(RxWiki News) Mothers of young children who are experiencing depression may feel too overwhelmed to seek help for their mental health. However, doing so could be good for their children too.
A recent study has found a link between children's height and their mother's depression when the children were babies.
Children were a little more likely to be shorter than others their age if their mothers were depressed in their infancy.
"Get help for depression."
The study, led by Pamela J. Surkan, ScD, of the Departments of International Health and Population within Family and Reproductive Health at John Hopkins Bloomberg School of Public Health, aimed to find out how a mother's depression might be related to her child's development.
The researchers used data from children enrolled in the Early Childhood Longitudinal Study, Birth Cohort. Approximately 10,700 children are enrolled in that group.
Response rates for the surveys used in this study were 74 percent when the children were 9 months old, 63 percent at 4 years old and 58 percent at 5 years old.
The researchers therefore looked at the 6,550 children for whom growth data and responses about depression from the mothers was available.
Children part of multiple births, such as twins or triplets, were not included in the study. Those with extremely slow or stunted growth were also excluded.
This left data about 6,450 children for the analysis at age 4 and 5,000 children at age 5.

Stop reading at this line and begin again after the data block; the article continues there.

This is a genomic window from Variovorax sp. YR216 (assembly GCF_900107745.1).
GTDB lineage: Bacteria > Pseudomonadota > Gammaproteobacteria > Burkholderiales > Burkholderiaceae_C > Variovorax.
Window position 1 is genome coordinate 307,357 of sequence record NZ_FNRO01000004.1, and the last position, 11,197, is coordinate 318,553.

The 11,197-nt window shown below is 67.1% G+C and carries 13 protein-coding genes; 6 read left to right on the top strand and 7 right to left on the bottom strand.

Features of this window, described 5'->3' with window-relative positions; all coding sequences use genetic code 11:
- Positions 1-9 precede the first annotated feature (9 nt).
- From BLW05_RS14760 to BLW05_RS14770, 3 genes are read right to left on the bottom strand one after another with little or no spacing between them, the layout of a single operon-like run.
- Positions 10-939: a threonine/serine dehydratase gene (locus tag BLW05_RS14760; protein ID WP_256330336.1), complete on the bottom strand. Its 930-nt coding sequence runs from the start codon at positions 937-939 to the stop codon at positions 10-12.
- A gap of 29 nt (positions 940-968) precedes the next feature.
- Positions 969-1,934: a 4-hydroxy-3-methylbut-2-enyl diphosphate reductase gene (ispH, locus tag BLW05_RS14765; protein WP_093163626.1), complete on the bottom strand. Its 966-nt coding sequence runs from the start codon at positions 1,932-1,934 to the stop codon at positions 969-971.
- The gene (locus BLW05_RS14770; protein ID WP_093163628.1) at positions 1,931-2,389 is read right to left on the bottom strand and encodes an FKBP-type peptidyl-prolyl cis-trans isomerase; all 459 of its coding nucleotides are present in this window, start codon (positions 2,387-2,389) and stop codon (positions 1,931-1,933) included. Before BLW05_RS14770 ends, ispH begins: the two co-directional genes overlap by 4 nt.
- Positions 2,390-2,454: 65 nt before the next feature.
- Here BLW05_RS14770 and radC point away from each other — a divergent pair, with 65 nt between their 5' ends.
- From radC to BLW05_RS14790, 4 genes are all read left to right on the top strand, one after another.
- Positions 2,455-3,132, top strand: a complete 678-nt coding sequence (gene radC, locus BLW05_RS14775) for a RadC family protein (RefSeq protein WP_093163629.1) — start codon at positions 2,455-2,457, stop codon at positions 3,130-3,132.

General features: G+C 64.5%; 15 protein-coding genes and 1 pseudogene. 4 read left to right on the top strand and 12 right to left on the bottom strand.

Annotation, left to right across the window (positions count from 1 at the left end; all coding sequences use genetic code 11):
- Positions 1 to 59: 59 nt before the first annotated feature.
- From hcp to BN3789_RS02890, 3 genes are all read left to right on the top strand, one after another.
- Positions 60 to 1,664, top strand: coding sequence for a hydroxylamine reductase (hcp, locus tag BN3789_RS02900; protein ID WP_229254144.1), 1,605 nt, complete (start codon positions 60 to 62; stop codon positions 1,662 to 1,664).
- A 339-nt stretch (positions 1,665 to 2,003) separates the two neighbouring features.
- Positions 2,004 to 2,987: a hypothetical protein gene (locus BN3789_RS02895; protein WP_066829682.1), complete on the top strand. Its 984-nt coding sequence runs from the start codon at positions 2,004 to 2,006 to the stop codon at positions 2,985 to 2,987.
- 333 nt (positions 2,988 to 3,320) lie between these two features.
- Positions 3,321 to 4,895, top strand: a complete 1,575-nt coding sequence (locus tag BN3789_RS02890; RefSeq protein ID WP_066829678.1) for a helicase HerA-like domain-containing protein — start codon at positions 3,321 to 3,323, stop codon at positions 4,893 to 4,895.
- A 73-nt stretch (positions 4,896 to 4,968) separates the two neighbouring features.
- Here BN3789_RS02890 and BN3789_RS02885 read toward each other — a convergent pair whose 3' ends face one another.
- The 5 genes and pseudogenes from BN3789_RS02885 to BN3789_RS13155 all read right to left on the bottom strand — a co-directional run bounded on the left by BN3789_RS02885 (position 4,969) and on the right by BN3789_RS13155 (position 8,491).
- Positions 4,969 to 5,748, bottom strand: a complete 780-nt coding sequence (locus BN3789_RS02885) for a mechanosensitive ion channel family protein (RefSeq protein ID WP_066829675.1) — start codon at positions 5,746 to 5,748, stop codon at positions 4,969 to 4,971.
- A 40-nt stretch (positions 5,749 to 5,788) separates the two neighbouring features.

The researchers looked at the mother's responses to their depression symptoms when their children were infants and compared these to the children height and weight at ages 4 and 5.
When the children were 9 months old, 24 percent of the mothers reported symptoms of mild depression and 17 percent had moderate or severe depressive symptoms.
When the children of those mothers with moderate or severe depression were 4 years old, they had a 40 percent greater chance of being in the lowest 10th percentile for height than children of moms who had no or little depression.
They were also 48 percent more likely to be in the lowest 10 percent for height at their age when they were 5.
There did not appear to be any difference among the children in terms of their weight or their ratio of weight to height among those with depressed moms and non-depressed moms.
The researchers adjusted their findings to account for various differences among the women in terms of their demographics, their households and their children's demographics.
These included household income, food security, home ownership, family structure and the mother's age, race/ethnicity, employment, pre-pregnancy weight, weight gain during pregnancy, smoking status during and after pregnancy and number of other children.
For the kids, they took into account the children's gender, birth weight, age, the week of pregnancy when they were born, their health status and whether they had been breastfed.
"Maternal depressive symptoms during infancy may affect physical growth in early childhood," the authors wrote. They suggested that early identification of depression among women and treatment may prevent their children's slightly increased risk for being shorter than their peers for their age.
The authors proposed a number of reasons that might explain this association.
"Maternal depressive symptoms are associated with insecure attachment in children and with poor parenting behaviors and feeding practices," they wrote, citing past research. "Maternal depression is also associated with increased stress response in children, which may affect growth."
The study was published September 10 in the journal Pediatrics. The research was funded by the U.S. Department of Health and Human Services, Health Resources and Services Administration Maternal and Child Health Research Program. The authors declared no conflicts of interest.